Welcome to our JDRF Bay Area blog series, Diary of an Artificial Pancreas, written by 12-year-old Jamie Kurtzig. Each month, she will share her day-to-day experiences living with the Medtronic MiniMed 670G closed-loop system, or Artificial Pancreas. Jamie, diagnosed with type 1 diabetes (T1D) at 19-months old, participated in a clinical trial for this system with Stanford University in the summer of 2016. She was able to keep the system and has been living with it ever since.
By Jamie Kurtzig
I am so excited! Today I am going to London! It is my first time ever going to England and I am really looking forward to it. However, I was also a little bit nervous because this was my first time flying in a plane since the last time my pump malfunctioned, and this time I will be doing it for 10 hours! If something malfunctioned, we might not have had a working pump for the whole rest of the trip. Of course, we learned to bring back up syringes and everything else in our carry on’s, so we are safe, but the pump really does make life so much easier. As usual, I asked for hand pats in the San Francisco security line and all went fine. Nothing was confiscated – including all of our gluten free food and drink we travel with too – not even our way more than 4 ounce peanut butter! It must be my lucky day! I love peanut butter and gluten free crackers for flight snacks! Thankfully, the flight went smoothly and nothing out of the ordinary happened.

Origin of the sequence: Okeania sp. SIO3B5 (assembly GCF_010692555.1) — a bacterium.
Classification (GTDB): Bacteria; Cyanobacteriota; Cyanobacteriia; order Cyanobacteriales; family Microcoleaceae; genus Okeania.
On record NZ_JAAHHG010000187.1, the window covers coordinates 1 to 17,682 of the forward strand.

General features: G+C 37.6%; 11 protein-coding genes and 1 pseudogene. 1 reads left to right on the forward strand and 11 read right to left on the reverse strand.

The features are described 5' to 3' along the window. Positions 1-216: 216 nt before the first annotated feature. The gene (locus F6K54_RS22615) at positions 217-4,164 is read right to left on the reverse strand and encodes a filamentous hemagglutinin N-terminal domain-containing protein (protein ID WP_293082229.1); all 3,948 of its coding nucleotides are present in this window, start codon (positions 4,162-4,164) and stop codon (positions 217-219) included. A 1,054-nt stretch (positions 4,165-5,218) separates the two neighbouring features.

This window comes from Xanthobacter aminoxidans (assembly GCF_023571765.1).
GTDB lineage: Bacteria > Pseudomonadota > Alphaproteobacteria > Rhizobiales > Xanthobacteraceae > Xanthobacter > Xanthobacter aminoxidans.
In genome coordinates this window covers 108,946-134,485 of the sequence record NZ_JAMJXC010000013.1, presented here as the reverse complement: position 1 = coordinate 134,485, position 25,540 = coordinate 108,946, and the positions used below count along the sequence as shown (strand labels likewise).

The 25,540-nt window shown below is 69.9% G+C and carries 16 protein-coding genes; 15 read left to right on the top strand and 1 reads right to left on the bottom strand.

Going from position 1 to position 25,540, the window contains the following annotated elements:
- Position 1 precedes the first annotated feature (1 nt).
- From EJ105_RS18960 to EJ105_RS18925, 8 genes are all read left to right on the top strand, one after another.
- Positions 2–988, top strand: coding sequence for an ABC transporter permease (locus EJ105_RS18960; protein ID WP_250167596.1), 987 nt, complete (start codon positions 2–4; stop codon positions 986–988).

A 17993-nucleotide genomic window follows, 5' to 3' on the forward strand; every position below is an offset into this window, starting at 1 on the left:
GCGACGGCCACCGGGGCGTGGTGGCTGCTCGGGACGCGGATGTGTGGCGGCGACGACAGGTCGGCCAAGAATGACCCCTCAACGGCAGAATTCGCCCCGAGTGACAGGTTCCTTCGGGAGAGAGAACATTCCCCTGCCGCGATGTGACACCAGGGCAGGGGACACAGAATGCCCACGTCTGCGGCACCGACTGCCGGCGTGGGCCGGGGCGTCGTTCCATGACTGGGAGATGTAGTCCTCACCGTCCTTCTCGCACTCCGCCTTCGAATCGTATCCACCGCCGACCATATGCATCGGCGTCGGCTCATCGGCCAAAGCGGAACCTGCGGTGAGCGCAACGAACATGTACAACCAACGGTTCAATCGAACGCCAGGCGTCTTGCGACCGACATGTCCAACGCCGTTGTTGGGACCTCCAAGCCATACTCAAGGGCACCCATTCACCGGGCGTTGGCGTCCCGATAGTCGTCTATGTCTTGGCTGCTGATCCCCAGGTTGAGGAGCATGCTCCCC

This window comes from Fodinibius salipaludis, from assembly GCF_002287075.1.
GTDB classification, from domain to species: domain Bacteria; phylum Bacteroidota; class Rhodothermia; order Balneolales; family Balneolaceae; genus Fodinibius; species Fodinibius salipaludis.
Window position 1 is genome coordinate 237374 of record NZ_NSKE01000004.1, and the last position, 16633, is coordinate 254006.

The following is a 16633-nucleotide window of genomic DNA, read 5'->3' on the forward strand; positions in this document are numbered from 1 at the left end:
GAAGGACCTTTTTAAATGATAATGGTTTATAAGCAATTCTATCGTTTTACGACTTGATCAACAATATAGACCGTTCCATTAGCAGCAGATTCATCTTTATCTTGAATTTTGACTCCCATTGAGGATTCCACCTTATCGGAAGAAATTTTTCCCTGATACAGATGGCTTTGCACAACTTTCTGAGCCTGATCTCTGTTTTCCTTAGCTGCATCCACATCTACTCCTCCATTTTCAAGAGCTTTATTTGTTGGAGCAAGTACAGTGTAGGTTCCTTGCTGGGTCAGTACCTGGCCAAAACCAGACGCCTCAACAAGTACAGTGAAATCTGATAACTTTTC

So, the plane flight was a very good one because my pump worked perfectly…… and I could watch a bunch of movies and they even had a personal charging station so our electronics could stay charged the whole time – Virgin Atlantic Dreamliner is awesome!
Since I have only internationally traveled once before this trip, I am not really an expert on when to do the big old time change business. So, we agreed that we would just do it when we all “woke up” at whatever time that was. Seemed to go ok overall – the first day or two of the international (big time change) trips are always a bit tricky for the 670G since I am kicked out of Auto mode a lot for those 2 hour safety limitations – too high or too low for more than 2 hours without an intervention – while my body is adjusting to the new time and schedule and routine. It is not that bad though – if we set our expectations that the first night or two are not that smooth. Of course, I’ve also learned to silence my alarms as well so I am not woken up when I am sleeping in a hotel room with my parents either – yay! They did look tired at wake up today.